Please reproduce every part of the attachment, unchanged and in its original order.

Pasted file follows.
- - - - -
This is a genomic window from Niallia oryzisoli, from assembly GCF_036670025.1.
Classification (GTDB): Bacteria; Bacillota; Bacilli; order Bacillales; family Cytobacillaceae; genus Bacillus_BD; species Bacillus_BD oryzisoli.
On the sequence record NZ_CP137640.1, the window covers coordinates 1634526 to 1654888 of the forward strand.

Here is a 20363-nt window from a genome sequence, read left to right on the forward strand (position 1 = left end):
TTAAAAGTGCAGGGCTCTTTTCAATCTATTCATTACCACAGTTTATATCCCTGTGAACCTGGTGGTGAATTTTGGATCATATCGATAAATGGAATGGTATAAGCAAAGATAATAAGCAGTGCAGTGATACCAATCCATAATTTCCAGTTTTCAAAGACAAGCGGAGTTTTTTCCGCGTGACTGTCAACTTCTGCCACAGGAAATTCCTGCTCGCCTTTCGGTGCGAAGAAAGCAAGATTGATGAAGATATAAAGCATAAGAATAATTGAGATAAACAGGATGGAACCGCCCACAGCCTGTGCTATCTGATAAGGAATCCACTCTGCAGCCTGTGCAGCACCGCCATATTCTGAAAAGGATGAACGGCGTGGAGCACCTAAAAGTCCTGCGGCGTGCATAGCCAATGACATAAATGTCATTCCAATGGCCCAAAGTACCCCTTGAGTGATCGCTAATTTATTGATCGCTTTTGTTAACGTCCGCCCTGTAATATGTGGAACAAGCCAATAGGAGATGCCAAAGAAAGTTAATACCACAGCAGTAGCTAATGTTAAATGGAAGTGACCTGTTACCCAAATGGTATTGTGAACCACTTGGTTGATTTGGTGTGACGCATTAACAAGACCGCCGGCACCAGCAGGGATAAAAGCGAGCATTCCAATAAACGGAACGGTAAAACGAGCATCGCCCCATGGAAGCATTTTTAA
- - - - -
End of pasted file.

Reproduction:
This is a genomic window from Niallia oryzisoli, from assembly GCF_036670025.1.
Classification (GTDB): Bacteria; Bacillota; Bacilli; order Bacillales; family Cytobacillaceae; genus Bacillus_BD; species Bacillus_BD oryzisoli.
On the sequence record NZ_CP137640.1, the window covers coordinates 1634526 to 1654888 of the forward strand.

Here is a 20363-nt window from a genome sequence, read left to right on the forward strand (position 1 = left end):
TTAAAAGTGCAGGGCTCTTTTCAATCTATTCATTACCACAGTTTATATCCCTGTGAACCTGGTGGTGAATTTTGGATCATATCGATAAATGGAATGGTATAAGCAAAGATAATAAGCAGTGCAGTGATACCAATCCATAATTTCCAGTTTTCAAAGACAAGCGGAGTTTTTTCCGCGTGACTGTCAACTTCTGCCACAGGAAATTCCTGCTCGCCTTTCGGTGCGAAGAAAGCAAGATTGATGAAGATATAAAGCATAAGAATAATTGAGATAAACAGGATGGAACCGCCCACAGCCTGTGCTATCTGATAAGGAATCCACTCTGCAGCCTGTGCAGCACCGCCATATTCTGAAAAGGATGAACGGCGTGGAGCACCTAAAAGTCCTGCGGCGTGCATAGCCAATGACATAAATGTCATTCCAATGGCCCAAAGTACCCCTTGAGTGATCGCTAATTTATTGATCGCTTTTGTTAACGTCCGCCCTGTAATATGTGGAACAAGCCAATAGGAGATGCCAAAGAAAGTTAATACCACAGCAGTAGCTAATGTTAAATGGAAGTGACCTGTTACCCAAATGGTATTGTGAACCACTTGGTTGATTTGGTGTGACGCATTAACAAGACCGCCGGCACCAGCAGGGATAAAAGCGAGCATTCCAATAAACGGAACGGTAAAACGAGCATCGCCCCATGGAAGCATTTTTAA